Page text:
2004 High-performance sport slippers

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CaVa Helios, $89Overall grade: BTarget climbs: General sport climbing, with an emphasis on edgingFit: Minimally asymmetric overall; narrow heel, arch, and toe boxSummary: CaVa is a newcomer to the market this year, but their rubber certainly isn’t — it’s Five Ten Stealth. The flame-covered Helios is a lined, synthetic-upper model aimed straight at anyone looking for a versatile sport slipper. It did reasonably well in both edging and smearing, with good sensitivity, but did not excel in either. The Helios was solid at heel hooking, for a slipper, thanks to its lightly ribbed, compression-molded rubber heel cup. While the shoe is otherwise slathered in rubber, it felt like it could use a touch more rubber over the big toe for better toe hooking. And, yeah, the flames are kinda cool.

Five Ten Anasazi Slipper, $100Overall grade: B+Target climbs: Steep bouldering and plastic climbingFit: Very asymmetric overall; medium heel; medium arch; narrow to medium toe boxSummary: The latest in Five Ten’s extremely popular Anasazi line, the Anasazi Slipper delivers a good balance between edging and smearing. Like its older Anasazi brethren, this shoe features a lined, synthetic upper that stretches a bit when you first start wearing the shoe, then not at all. That stretch resistance helps keep the shoe in tension, which in turn focuses power on the big toe for frontpointing and edging. Frontpointing is further enhanced by a slightly cupped midsole. The Anasazi Slipper would be even better for bouldering and steep routes if it had additional rubber coverage on the heel.

La Sportiva Venom, $115Overall grade: ATarget climbs: Steep sport routes and boulders, with an emphasis on hooking and scummingFit: Very asymmetric overall; medium to wide heel; medium, high arch; down-turned toe with a medium to wide toe boxSummary: La Sportiva’s Venom was not just a test favorite. Three testers went so far as to declare it their favorite slipper ever. That’s extremely high praise, coming from a crew of jaded Rifle-haunting slipper jockeys. The unlined, synthetic-upper Venom earns its high marks for having the best combination of edging and smearing we’ve ever experience in a slipper. The down-turned toe box (which features a ultrathin midsole) frontpointed with ease on edges and in pockets on overhanging terrain, but was still sensitive enough to smear on delicate divots. Even on vertical terrain, not normally a slipper’s ideal venue, the shoe edged admirably well. The Venom’s innovative webbed rubber laminated over the toe box serves two purposes. First, and most obviously, it creates an excellent surface for toe hooking. Second, it tensions the toe box, keeping your toes from pushing up into the unlined upper and helping focus the shoe’s power on the big toe. Like all slippers, the Venom is not ideal for aggressive heel hooking. There was plenty of rubber there to pull the shoe right off testers’ heels before it slipped.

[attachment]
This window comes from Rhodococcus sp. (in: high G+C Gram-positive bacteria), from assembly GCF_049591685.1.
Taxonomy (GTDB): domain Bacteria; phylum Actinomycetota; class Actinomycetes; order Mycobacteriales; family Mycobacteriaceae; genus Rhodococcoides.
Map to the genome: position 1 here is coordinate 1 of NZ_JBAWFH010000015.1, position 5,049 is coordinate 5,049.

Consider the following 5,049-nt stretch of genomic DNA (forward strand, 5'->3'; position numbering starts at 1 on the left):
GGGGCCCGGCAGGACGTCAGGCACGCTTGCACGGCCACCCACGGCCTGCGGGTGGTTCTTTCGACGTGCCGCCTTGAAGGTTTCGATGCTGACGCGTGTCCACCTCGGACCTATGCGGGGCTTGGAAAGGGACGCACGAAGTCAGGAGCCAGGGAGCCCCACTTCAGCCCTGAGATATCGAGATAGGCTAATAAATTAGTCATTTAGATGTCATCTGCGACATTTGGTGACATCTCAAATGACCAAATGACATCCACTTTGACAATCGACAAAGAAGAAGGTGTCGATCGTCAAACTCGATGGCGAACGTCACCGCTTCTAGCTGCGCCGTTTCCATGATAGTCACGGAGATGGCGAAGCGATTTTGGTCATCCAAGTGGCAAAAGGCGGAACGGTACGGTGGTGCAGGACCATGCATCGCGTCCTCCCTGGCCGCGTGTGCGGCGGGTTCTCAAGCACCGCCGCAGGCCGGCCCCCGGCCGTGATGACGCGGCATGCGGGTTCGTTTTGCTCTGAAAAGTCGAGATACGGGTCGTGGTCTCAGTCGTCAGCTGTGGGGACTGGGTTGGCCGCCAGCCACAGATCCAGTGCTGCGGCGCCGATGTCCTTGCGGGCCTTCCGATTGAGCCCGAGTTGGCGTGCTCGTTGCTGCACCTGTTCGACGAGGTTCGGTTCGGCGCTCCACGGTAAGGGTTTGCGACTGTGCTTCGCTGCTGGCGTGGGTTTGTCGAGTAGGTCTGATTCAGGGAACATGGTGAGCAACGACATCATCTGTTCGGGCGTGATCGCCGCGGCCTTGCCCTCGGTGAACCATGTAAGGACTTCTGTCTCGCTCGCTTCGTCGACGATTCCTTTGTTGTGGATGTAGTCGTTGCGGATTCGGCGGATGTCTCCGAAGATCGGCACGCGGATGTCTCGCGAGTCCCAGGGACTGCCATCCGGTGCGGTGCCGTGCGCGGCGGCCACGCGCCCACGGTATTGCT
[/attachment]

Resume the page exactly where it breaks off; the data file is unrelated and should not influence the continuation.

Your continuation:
Montrail Tattoo, $80Overall grade: C+Target climbs: Steep sport routes and boulders, with an emphasis on hooking and scummingFit: Moderately asymmetric overall; narrow to medium heel, arch, and toe boxSummary: The Montrail Tatoo, like its Velcro sibling the Zealot, earned the title of “a work in progress.” The Tatoo sports a radical upper design, with three bands of perforated, sticky rubber laminated over a sock-like, ultra-stretchy synthetic fabric. That extra rubber helped the shoe do well in toe and heel hooking. The two higher bands pulled the upper part of the shoe tight to the heel, but the toe box didn’t follow, making for a lack of frontpointing, edging ability, and overall control. While the shoe sports a thin midsole, testers felt it didn’t compensate enough for the disconnected-feeling toe box. Also, the upper rubber band makes it extremely difficult for even the thinnest feet to slide into home.

2004 Rock Shoe Manufacturers

Acopa: (510) 262-9581, www.acopausa.com Boreal: (310) 576-9965, www.e-boreal.com Bufo: (877) 922-5462, www.rockshoes.com Cava/Liberty Mountain: (888) 902-5462, www.libertymountainclimbing.com Evolv: (714) 891-0555, www.evolvesports.com Five Ten: (909) 798-4222, www.fiveten.com La Sportiva: (303) 443-8710, www.sportiva.com Mad Rock: (503) 797-1952, www.madrockshoes.com Mammut/Climb High: (802) 985-5056, www.climbhigh.com Montrail: (206) 621-9303, www.montrail.com Red Chili/Excalibur: (801) 942-8471, www.redchili.de Saltic/Bear Adventure: (866) 472-5842, www.salticshoes.com Scarpa/Black Diamond: (801) 278-5533, www.scarpa-us.com Triop/Vertical Addiction: (403) 688-1830, www.vertical-addiction.com